This was a prospective cross-sectional study on chronic kidney disease patients on maintenance dialysis (n=88) at a tertiary care centre in Southern India. Patients undergoing dialysis for atleast six months were included in the study between August 2017 and February 2018. Patients who were known seropositive for the BBV infectious markers at the initiation of study were excluded from the study [Table/Fig-1]. Based on the sensitivity observed in an earlier publication from India, with 10% allowable error and 95% confidence level, minimum sample size was estimated to be 76 and 88 samples were included [1].

Protocol for testing patients undergoing dialysis during the study.

The risk factors for BBV infection like dialysis at multiple centers, history of blood transfusions, frequency of dialysis and Hepatitis B vaccination titer levels were also collected from the medical records. Institutional ethics committee approval was obtained (IEC Number: IEC-AIMS-2017-BLOODB-149 date 29-4-17) before the initiation of the study. Informed consents were obtained from all the patients and samples were collected in vials with EDTA anticoagulant.

Serology Testing

The serology tests for dialysis patients includes HBsAg, Anti HIV I and II, Anti HCV were performed using Chemiluminescence Microparticle Immunoassay (CMIA) in the ARCHITECT i1000SR (Abott Laboratories, North Chicago, IL, USA). All patient’s in whom serology test results were negative, were included for Nucleic Acid Testing (NAT) to identify window period infections. Patient sample positive for serology or were not confirmed were excluded from the study.

NAT Testing

Two mL EDTA sample was collected from the 88 patients negative for serology and tested for HIV I RNA, HCV RNA, HBV DNA by NAT using Individual Donor Procleix Ultrio Plus Assay (Grifols Diagnostic Solution, USA). The NAT assay is based on Transcription Mediated Amplification (TMA) in which the assay amplifies portion of RNA or DNA using reverse transcriptase, RNA polymerase and T7 promoter. More than 1000 amplification products are produced in one cycle. Acridinium ester labelled probes were used for detecting amplified products.

Blood Transfusion

Blood components transfused throughout the study period were tested negative for serology and NAT.

Statistical Analysis

Standard statistical tests were performed using SPSS, version 20; descriptive statistics were used to determine frequency. Median with IQR was used to determine frequency. Pearson correlation was used to analyse the duration of dialysis and the volume of RBC transfusion.

Results

Eighty eight patients (62.5% male and 37.5% female) were included in the study after they were tested non-reactive for Anti HIV, Anti HCV and HBsAg by serology. Median age was 65 (IQR 49-70) years [Table/Fig-2]. Median duration of dialysis was 30 (IQR: 5-57) months. Dialysis was performed three times a week in 57% (n=50) and two times a week in 43% (n=38) patients. There were 12.5% (n=11) patients who had undergone dialysis at more than one centre. Median number of Packed Red Blood Cells (PRBC) components transfused per patient was 5 (1-10) units. The duration of dialysis had a low positive correlation with the volume of PRBC transfused among the patients (r=0.346, p=0.001).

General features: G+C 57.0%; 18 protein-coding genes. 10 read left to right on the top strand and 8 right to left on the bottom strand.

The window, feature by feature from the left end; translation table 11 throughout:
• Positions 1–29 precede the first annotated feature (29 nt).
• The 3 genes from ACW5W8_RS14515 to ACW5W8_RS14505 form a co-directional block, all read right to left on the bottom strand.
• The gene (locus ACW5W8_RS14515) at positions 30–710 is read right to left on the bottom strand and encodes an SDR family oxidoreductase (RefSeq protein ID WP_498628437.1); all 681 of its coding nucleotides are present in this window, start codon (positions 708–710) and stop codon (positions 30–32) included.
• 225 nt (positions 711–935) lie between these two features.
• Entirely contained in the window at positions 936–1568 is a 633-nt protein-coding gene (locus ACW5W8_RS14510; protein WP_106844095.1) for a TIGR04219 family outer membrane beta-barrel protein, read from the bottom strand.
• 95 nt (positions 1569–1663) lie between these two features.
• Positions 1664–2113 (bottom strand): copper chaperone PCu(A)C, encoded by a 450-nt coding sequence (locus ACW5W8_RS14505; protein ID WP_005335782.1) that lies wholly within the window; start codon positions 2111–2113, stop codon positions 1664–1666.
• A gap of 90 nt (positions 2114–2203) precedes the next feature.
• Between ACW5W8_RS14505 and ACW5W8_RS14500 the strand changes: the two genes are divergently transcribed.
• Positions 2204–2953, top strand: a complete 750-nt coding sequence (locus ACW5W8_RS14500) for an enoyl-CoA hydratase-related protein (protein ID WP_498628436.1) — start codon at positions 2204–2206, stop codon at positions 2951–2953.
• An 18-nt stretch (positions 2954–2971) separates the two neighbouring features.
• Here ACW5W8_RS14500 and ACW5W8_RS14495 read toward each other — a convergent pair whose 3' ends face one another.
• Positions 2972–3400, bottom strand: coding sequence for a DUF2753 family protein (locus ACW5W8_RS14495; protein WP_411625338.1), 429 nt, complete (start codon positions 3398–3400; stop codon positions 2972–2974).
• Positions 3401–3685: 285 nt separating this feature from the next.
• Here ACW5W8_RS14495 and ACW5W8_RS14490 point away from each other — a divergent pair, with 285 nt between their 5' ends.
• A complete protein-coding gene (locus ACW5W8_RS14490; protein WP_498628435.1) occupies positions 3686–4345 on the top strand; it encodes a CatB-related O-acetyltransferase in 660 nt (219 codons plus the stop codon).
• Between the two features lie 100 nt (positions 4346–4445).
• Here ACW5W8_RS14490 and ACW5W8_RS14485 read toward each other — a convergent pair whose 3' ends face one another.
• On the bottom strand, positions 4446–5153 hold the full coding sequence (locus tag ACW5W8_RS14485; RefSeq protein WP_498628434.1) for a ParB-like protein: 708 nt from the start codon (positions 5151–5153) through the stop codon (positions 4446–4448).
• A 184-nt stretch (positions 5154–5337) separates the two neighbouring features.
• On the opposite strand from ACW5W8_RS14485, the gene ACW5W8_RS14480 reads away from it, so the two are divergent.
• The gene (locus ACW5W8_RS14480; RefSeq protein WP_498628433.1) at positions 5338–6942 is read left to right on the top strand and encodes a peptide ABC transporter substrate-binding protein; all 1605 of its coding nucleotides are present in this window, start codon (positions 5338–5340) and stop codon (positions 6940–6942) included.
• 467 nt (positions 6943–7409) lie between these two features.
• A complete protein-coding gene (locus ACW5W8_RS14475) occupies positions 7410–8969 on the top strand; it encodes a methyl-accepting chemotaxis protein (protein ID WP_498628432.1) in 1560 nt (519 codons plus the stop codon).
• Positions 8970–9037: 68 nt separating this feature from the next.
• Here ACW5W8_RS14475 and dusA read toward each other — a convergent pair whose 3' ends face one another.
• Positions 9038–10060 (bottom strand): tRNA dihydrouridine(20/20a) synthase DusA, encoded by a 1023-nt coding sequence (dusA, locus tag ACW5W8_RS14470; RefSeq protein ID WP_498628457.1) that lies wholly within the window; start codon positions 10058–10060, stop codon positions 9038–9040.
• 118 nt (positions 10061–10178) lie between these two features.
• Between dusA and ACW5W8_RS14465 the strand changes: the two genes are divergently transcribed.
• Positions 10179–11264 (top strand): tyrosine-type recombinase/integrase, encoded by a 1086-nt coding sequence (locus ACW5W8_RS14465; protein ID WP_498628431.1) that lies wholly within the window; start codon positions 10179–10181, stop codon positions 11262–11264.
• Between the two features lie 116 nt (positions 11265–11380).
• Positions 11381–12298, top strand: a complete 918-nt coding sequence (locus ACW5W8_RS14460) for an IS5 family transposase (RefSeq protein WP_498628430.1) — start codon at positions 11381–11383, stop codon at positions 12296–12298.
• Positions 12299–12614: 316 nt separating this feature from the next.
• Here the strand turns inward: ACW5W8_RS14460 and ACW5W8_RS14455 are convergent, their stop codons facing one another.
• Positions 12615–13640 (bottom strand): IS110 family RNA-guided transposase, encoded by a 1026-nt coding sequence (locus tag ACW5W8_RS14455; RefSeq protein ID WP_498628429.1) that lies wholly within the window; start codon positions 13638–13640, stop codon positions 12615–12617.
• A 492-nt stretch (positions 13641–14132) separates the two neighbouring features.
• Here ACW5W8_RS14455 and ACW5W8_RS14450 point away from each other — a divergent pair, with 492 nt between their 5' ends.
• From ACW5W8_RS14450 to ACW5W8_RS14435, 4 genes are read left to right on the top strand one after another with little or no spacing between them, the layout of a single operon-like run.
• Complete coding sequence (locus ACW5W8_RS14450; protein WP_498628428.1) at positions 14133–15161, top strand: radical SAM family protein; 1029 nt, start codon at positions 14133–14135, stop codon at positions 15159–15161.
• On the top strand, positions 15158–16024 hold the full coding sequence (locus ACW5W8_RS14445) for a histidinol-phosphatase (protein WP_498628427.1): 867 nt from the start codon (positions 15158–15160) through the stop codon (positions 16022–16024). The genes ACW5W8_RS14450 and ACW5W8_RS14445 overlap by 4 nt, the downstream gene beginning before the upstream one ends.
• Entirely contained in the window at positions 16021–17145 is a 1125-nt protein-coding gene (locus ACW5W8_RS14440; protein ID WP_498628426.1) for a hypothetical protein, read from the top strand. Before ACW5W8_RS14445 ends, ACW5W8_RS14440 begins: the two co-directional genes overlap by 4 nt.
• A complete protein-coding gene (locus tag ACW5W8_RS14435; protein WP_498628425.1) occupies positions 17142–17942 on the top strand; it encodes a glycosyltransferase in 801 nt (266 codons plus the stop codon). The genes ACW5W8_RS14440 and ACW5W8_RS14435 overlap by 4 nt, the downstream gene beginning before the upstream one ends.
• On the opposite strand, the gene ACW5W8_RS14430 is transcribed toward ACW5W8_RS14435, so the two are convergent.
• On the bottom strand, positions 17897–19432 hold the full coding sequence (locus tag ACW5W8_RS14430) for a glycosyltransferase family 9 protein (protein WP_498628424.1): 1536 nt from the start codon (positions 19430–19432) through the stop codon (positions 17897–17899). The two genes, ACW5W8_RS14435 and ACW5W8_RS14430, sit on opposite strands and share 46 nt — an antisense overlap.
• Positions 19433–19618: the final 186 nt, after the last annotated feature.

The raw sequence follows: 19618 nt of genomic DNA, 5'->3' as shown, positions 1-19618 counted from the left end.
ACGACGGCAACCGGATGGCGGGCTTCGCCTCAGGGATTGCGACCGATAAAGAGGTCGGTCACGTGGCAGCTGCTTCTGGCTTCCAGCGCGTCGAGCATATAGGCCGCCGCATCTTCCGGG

Characteristics of patients undergoing dialysis at tertiary care centre in Southern India.

ParameterMedianIQR
Age (years)65(49-70)
Serum alanine aminotransferase (IU/mL)10(6-13)
Serum albumin (g/dL)3.7(3.1-4.1)
Serum urea (mg/dL)93(68-123)
Serum creatinine (mg/dL)7.8(5.9-11)
Duration of dialysis (months)30(5-57)
Blood transfusion (units)5(1-10)

Anti HBs level >10 IU/mL was observed in 88% of patients and the rest were revaccinated for Hepatitis B. Biochemical marker ALT, serum urea and serum creatinine for patients enrolled was shown in [Table/Fig-2]. NAT test for all three markers HBV, HCV and HIV were non-reactive for all 88 patients.

Discussion

Patients who are on maintenance dialysis are considered for risk of infection with HCV, HBV, HIV. Risk for HCV infection is 100-1000 times higher than normal population [6]. Forty percent had atleast one of the three viral markers [7]. High frequency of these infections were reported in serology negative patients who were further tested using molecular assays. Hence dialysis patients have to be monitored closely to detect any such infections so that they can be given early treatment and prevent further spread of infections through dialysis units. The advanced BBV screening like NAT assay can detect infections which are not picked up by serological assay in an early stage of infection or in occult infection. The prevalence of infection among dialysis patients varies between dialysis units [2]. We did not encounter any occult infection or window period infection in the NAT assay performed in patients on maintenance haemodialysis. The adherence to robust infection control practices can reduce the occurrence of these nosocomial infections.

Longer the duration of dialysis, the patient is exposed to greater risk of contracting the blood borne infections. Jasuja S et al., has reported that there is a higher risk of infection after 16 months of dialysis [1]. We did not observe this in the index patient group who were on dialysis for up to 151 months. Patients who were on chronic dialysis (≥10 dialysis sessions) were significantly more likely to be infected compared to those who underwent lesser dialysis procedures [8].